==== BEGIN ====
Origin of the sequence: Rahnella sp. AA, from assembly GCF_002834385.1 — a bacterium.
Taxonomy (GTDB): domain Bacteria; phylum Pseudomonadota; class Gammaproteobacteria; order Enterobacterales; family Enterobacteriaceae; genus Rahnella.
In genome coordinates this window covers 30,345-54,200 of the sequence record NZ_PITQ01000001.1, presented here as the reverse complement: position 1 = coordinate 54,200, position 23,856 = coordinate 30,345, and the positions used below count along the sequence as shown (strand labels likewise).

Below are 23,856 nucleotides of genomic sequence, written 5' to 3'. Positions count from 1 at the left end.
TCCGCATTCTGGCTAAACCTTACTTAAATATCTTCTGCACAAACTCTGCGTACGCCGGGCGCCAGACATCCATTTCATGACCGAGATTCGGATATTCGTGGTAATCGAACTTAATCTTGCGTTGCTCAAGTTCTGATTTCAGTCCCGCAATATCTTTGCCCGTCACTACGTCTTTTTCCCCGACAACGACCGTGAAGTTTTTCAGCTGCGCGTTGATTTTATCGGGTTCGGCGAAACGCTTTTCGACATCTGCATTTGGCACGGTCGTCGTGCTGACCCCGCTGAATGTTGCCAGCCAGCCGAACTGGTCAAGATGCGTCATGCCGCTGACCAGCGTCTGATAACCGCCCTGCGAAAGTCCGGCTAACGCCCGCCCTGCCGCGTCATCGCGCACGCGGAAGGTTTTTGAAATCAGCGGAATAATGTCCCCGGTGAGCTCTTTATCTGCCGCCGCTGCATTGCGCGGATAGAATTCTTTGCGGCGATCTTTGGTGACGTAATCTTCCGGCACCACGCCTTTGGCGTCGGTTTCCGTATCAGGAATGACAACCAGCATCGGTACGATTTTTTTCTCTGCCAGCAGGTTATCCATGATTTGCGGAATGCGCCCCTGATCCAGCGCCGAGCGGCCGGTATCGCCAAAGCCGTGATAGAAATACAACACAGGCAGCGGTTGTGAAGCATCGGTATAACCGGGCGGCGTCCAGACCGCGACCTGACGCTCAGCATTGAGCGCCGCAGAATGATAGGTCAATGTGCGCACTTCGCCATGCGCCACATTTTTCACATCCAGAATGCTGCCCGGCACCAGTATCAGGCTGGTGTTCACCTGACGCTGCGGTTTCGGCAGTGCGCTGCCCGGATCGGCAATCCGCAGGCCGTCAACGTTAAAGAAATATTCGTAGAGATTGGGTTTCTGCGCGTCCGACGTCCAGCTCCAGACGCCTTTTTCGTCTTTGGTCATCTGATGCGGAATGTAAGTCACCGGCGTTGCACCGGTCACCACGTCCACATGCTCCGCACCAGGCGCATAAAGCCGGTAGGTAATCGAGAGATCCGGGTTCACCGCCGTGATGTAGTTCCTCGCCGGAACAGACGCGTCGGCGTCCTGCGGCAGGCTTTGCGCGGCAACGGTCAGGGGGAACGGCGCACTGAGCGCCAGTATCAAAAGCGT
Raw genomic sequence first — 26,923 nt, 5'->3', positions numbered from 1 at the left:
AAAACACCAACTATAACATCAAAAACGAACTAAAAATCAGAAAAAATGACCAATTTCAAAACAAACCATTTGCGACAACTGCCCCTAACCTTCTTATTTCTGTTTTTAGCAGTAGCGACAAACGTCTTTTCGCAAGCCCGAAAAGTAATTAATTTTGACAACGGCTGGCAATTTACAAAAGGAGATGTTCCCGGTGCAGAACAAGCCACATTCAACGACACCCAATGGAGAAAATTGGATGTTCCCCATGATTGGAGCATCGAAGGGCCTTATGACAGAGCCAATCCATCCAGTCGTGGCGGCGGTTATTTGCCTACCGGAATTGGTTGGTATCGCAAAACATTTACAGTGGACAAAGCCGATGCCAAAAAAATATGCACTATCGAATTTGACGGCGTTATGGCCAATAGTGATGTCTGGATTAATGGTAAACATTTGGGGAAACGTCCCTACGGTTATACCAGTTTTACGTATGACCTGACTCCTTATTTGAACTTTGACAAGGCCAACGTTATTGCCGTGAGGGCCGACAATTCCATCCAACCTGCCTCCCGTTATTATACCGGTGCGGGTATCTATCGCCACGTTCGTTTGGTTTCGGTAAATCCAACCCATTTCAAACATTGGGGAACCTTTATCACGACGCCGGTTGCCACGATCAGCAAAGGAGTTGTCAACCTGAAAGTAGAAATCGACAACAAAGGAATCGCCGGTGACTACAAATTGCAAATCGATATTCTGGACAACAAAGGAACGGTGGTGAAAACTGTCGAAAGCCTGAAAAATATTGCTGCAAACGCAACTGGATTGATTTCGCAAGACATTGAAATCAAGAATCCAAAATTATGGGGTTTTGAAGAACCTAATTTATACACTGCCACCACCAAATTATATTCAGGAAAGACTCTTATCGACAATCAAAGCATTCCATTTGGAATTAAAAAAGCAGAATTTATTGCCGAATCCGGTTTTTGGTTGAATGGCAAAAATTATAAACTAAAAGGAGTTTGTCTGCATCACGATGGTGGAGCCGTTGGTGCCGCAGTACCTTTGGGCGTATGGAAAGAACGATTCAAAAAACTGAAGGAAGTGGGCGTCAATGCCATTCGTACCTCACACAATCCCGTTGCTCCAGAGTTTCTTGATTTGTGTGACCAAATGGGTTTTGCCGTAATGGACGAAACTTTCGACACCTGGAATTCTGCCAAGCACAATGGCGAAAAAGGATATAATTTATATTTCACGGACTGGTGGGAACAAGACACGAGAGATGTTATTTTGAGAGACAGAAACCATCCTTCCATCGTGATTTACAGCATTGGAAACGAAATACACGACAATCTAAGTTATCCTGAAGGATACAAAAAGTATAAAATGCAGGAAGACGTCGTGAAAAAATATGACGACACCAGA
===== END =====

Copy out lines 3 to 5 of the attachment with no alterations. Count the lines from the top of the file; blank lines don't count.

In genome coordinates this window covers 30,345-54,200 of the sequence record NZ_PITQ01000001.1, presented here as the reverse complement: position 1 = coordinate 54,200, position 23,856 = coordinate 30,345, and the positions used below count along the sequence as shown (strand labels likewise).

Below are 23,856 nucleotides of genomic sequence, written 5' to 3'. Positions count from 1 at the left end.
TCCGCATTCTGGCTAAACCTTACTTAAATATCTTCTGCACAAACTCTGCGTACGCCGGGCGCCAGACATCCATTTCATGACCGAGATTCGGATATTCGTGGTAATCGAACTTAATCTTGCGTTGCTCAAGTTCTGATTTCAGTCCCGCAATATCTTTGCCCGTCACTACGTCTTTTTCCCCGACAACGACCGTGAAGTTTTTCAGCTGCGCGTTGATTTTATCGGGTTCGGCGAAACGCTTTTCGACATCTGCATTTGGCACGGTCGTCGTGCTGACCCCGCTGAATGTTGCCAGCCAGCCGAACTGGTCAAGATGCGTCATGCCGCTGACCAGCGTCTGATAACCGCCCTGCGAAAGTCCGGCTAACGCCCGCCCTGCCGCGTCATCGCGCACGCGGAAGGTTTTTGAAATCAGCGGAATAATGTCCCCGGTGAGCTCTTTATCTGCCGCCGCTGCATTGCGCGGATAGAATTCTTTGCGGCGATCTTTGGTGACGTAATCTTCCGGCACCACGCCTTTGGCGTCGGTTTCCGTATCAGGAATGACAACCAGCATCGGTACGATTTTTTTCTCTGCCAGCAGGTTATCCATGATTTGCGGAATGCGCCCCTGATCCAGCGCCGAGCGGCCGGTATCGCCAAAGCCGTGATAGAAATACAACACAGGCAGCGGTTGTGAAGCATCGGTATAACCGGGCGGCGTCCAGACCGCGACCTGACGCTCAGCATTGAGCGCCGCAGAATGATAGGTCAATGTGCGCACTTCGCCATGCGCCACATTTTTCACATCCAGAATGCTGCCCGGCACCAGTATCAGGCTGGTGTTCACCTGACGCTGCGGTTTCGGCAGTGCGCTGCCCGGATCGGCAATCCGCAGGCCGTCAACGTTAAAGAAATATTCGTAGAGATTGGGTTTCTGCGCGTCCGACGTCCAGCTCCAGACGCCTTTTTCGTCTTTGGTCATCTGATGCGGAATGTAAGTCACCGGCGTTGCACCGGTCACCACGTCCACATGCTCCGCACCAGGCGCATAAAGCCGGTAGGTAATCGAGAGATCCGGGTTCACCGCCGTGATGTAGTTCCTCGCCGGAACAGACGCGTCGGCGTCCTGCGGCAGGCTTTGCGCGGCAACGGTCAGGGGGAACGGCGCACTGAGCGCCAGTATCAAAAGCGT